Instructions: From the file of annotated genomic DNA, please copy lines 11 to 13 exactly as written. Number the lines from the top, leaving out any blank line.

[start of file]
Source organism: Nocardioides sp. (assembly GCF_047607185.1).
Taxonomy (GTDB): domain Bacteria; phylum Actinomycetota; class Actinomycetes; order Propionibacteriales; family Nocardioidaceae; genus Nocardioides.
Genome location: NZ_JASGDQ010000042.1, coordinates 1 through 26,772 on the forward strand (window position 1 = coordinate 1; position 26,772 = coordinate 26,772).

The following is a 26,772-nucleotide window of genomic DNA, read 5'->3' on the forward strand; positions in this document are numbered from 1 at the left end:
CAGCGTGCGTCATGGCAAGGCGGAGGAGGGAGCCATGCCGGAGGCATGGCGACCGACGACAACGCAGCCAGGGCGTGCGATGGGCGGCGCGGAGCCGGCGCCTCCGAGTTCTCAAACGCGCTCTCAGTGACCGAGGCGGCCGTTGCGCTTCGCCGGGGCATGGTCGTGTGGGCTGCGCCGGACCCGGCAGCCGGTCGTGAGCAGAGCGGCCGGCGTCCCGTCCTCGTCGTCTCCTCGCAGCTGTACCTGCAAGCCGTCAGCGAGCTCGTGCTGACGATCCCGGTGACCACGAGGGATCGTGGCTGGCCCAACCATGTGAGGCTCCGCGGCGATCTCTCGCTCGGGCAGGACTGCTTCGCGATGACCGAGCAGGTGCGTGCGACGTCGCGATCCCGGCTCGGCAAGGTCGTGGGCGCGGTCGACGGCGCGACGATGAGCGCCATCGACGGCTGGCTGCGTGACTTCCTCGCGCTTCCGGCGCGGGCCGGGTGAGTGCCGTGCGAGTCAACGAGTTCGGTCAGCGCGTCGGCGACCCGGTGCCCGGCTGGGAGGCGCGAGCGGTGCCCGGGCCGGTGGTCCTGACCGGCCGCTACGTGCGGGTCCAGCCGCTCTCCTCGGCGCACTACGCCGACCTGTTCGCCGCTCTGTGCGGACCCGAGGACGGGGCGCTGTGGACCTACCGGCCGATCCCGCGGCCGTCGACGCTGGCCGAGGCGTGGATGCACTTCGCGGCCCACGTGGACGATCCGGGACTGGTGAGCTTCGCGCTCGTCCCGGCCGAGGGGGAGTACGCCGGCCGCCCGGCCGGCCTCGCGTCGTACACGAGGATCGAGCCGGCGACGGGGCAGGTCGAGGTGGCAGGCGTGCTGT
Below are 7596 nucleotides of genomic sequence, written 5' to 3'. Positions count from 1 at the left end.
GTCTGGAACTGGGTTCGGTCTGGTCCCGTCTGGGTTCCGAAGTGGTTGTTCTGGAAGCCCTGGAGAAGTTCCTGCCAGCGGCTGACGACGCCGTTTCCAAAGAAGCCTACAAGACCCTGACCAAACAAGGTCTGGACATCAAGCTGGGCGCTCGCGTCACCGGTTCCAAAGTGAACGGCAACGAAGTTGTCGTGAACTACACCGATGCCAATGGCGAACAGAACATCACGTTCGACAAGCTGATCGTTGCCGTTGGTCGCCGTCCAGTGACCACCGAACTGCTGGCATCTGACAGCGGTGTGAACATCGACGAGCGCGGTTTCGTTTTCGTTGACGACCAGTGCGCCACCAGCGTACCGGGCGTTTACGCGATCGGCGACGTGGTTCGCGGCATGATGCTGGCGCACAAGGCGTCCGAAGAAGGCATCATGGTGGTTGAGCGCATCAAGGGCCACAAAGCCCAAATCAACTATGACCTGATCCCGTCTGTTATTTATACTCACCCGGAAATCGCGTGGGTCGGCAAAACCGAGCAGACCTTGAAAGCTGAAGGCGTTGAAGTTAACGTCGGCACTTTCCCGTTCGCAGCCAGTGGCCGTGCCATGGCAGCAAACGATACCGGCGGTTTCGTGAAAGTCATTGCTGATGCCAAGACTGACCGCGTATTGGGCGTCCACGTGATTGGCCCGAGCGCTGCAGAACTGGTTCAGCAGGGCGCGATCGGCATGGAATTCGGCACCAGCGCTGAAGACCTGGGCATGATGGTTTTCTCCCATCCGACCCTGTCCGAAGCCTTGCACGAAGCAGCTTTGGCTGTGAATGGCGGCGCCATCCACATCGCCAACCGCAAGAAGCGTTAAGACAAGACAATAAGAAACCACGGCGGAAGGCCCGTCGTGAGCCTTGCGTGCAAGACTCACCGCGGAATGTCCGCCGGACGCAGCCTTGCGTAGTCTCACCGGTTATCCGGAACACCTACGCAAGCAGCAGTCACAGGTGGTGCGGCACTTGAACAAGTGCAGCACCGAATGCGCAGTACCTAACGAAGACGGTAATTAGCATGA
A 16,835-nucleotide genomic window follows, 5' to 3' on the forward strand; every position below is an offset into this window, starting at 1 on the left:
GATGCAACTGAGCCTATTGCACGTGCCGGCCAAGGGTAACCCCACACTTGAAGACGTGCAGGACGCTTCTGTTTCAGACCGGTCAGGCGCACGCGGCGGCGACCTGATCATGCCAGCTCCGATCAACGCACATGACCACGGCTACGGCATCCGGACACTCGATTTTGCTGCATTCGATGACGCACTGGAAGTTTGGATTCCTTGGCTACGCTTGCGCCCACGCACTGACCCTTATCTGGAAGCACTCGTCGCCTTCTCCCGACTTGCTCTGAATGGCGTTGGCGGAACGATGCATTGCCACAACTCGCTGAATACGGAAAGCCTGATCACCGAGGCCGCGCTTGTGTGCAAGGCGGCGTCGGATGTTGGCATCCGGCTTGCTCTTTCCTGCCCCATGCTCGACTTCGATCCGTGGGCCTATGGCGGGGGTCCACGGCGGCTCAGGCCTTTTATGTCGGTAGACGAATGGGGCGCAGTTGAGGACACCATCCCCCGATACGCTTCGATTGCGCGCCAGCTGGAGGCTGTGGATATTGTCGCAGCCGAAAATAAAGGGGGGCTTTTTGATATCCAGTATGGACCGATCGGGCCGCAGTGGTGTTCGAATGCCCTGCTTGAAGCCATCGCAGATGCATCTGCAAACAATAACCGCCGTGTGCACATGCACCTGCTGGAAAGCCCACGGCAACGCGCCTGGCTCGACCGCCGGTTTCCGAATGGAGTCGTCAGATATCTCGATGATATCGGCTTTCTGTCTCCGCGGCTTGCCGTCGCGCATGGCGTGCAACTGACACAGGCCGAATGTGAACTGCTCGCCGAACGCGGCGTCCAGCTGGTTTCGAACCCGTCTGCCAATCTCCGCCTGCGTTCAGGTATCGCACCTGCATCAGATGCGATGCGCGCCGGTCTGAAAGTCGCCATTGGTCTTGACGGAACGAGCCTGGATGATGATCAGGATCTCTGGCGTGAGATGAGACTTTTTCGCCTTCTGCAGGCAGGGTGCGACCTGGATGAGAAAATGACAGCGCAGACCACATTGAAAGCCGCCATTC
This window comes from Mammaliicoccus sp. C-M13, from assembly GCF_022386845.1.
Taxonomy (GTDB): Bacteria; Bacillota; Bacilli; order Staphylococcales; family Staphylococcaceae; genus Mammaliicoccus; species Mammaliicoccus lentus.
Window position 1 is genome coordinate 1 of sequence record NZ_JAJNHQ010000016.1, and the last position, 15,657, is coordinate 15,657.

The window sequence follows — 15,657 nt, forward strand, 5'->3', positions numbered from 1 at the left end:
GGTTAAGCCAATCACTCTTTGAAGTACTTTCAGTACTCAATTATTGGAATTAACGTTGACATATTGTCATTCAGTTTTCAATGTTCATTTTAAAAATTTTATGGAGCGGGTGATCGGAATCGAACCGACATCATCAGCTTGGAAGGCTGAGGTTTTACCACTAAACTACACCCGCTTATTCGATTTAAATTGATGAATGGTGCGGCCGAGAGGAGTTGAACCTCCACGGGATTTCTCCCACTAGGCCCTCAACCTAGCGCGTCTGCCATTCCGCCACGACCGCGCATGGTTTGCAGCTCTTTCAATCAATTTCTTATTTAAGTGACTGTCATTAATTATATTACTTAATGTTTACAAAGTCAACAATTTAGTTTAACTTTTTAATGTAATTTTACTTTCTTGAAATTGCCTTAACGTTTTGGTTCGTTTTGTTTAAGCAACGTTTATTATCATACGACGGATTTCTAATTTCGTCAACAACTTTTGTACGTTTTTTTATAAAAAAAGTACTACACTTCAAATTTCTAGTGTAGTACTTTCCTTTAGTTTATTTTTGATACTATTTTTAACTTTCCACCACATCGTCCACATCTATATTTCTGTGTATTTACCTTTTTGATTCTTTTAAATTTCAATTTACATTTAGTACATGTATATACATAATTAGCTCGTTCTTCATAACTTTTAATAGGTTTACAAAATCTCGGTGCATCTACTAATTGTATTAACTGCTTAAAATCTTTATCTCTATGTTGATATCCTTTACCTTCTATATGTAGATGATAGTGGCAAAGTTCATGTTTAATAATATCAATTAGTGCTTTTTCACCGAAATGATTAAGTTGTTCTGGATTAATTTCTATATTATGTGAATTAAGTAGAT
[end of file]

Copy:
Taxonomy (GTDB): Bacteria; Bacillota; Bacilli; order Staphylococcales; family Staphylococcaceae; genus Mammaliicoccus; species Mammaliicoccus lentus.
Window position 1 is genome coordinate 1 of sequence record NZ_JAJNHQ010000016.1, and the last position, 15,657, is coordinate 15,657.

The window sequence follows — 15,657 nt, forward strand, 5'->3', positions numbered from 1 at the left end: